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Great Ocean Road in a Jucy camper: Day 2 – Lorne to Princetown

An orange sunrise peeked through the curtains of the camper so temptingly the next morning I was in agony waiting for Sven to wake up so I could get out and see it properly (there is no way to creep out of a camper). Luckily I didn’t have to wait too long and we were soon up, dressed and ready to explore. Our camper was parked within walking distance of the beach across a footbridge at the end of a riverside boardwalk frequented by herons, swifts and swallows.

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A short hop across the dunes from there and the sights, sounds and smells of Lorne beach greeted us, beautiful in the early morning light. We joined the runners, walkers and people with their dogs already out and about despite the early hour. What a joy to live by the sea like this, I’d be there every day. Though maybe not quite swimming like one lady we saw, as the water was freezing and there were more stunning blue jellyfish littered here too.

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An hour or so here was enough to work up an appetite, but with a camper on your team you can take your meals on wheels anywhere you choose! An Aussie breakfast of smashed avo and tomatoes on bread (no one had the patience to fry toast!) with watermelon juice and coffee on the picnic tables in front of the bay followed. It seemed there’s endless places to picnic, or public BBQ sites along this road, all well signposted and used by tourists and locals alike.

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Time was ticking along, so after a quick stop to buy hats (when in Rome) we hit the road again. Having enjoyed the beach this morning we’d used up our waterfall time so decided instead to continue along the coast to Apollo Bay. What a coast! I was so jealous of Sven being able to lean out of the window and enjoy it without concentrating on the road. However with the current ongoing GOR restoration project creating roadworks every few kilometres I had plenty of opportunity to enjoy the view during traffic. Many of the signs were in Chinese as well as English as tourism increases. We later discovered this was also the reason for all the ‘Drive on the left in Australia’ signs we kept seeing around the place.

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Stopping frequently to get out and stretch our legs at places like Sunshine Drive and Petticoat Creek it took most of the morning before we were parked up in the Paradise By the Sea that is Apollo Bay. At each stop we tested the water in the hope that it would be miraculously warmer than the last one and we could swim, but it was icy on the skin even in 30degree weather! Even the water from the creek was more than refreshing as Sven and I added to the piles of stones already standing there. Ours is the tallest, but also the most unstable…hmm.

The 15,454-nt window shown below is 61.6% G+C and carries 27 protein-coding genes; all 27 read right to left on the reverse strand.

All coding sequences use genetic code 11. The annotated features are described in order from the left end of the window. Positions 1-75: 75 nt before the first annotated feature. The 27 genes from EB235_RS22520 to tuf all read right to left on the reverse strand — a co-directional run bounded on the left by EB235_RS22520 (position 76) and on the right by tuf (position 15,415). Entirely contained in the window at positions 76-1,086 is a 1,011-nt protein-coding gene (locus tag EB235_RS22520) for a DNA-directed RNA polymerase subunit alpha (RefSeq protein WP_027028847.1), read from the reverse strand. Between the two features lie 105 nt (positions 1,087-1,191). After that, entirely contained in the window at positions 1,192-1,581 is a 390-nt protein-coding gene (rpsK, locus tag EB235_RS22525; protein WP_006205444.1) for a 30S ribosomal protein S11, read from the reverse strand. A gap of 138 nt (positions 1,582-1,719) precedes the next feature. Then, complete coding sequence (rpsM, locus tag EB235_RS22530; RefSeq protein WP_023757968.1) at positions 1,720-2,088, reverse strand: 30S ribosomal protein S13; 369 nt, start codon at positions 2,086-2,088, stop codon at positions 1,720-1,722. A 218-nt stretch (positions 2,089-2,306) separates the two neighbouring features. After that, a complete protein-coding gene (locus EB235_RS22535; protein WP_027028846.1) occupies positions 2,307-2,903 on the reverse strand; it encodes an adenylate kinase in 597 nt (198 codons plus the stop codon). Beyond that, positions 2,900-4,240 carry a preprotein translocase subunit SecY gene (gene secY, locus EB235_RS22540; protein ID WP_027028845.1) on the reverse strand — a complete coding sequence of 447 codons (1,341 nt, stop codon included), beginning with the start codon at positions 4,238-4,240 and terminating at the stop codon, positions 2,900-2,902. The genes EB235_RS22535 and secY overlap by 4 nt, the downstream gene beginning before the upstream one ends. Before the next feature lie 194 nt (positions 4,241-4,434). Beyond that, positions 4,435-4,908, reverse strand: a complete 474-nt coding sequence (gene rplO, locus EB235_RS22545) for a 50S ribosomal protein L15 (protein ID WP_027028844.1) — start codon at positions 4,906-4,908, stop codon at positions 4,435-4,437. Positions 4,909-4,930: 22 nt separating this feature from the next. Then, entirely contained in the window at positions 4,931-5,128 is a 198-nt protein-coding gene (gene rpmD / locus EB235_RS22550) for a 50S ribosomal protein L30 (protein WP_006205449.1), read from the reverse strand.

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We’d been advised by many friends and forums to stop at Apollo Bay, a seaside town with surfing and paddle board lessons and a number of beachy shops. But with so many tourists around it lacked the charm of Lorne so we only stopped long enough to enjoy an award winning ice cream and a stroll along the super soft sandy beach before rolling on into koala country! Dan had prewarned us that if you spy someone parked on the side of the road looking up, there’s probably a koala. So when not long after Apollo Bay we pulled up alongside a beautiful viewpoint on the right, and a couple under a tree on the left, it was worth pulling over. Sure enough there was a chubby fella stuffing his face with eucalyptus leaves. They’re quite spritely compared to the sleepy guys I met in the blue mountains, leaping from branch to branch at speed, but still taking the time to pose for a photo.

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The drive to Otway lighthouse was one of the most fragrant I have ever enjoyed, as the air was filled with the scent of pine and eucalyptus. Sven craned his head left and right as we wound our way through miles of forest looking for more koalas, but as Julie had warned us of the need to be at camp sites prior to 6pm we didn’t have time for further stops.

Otway lighthouse is probably the one part of this tour I wish I’d researched. I’d expected a lighthouse, a stop which would take 30 minutes at most, but instead we found an extensive park with dinosaur fossils, aboriginal walks and historical tours and talks. I could have easily spent half a day speaking to the lighthouse keeper alone, and was more than disappointed to tear myself away from his stories. Sven on the other hand was fascinated by the wind speed, as it was more than blustery at the top. The keeper kindly demonstrated how to measure the wind using a little gauge, 48km…glad we left our hats inside!! However I can tick something else off my bucket list…climb a lighthouse, check!!

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Despite thinking we’d planned a quite leisurely tour there have certainly been parts we’ve had to rush. Otway lighthouse and the Gibson Steps are two examples, and for the latter I also wish I’d thought to check tide times as the sea was rushing in when we arrived leaving little room for exploration. Being that we were pushed for time this was probably blessing in disguise, but I would have loved to have spent a few hours nestled under the towering cliffs, enjoying the first of the Apostles whilst protected from the wind. As sunset at the 12 Apostles is definitely one for the bucket list we found a cute little camp site in Princetown rather than press on to Port Campbell and checked in by 5pm (if only Julie could see our progress!) Visiting the GOR out of season has been fantastic for winging it, as camp sites and tourist spots are next to empty and we’ve had no troubles with crowds. This was particularly fortuitous at the Apostles, where we spent most of the evening meandering back and forth between viewpoints which would no doubt be packed to the rafters in high season. The view was stunning in all directions, I could have done with 3 tripods and eyes in the back of my head!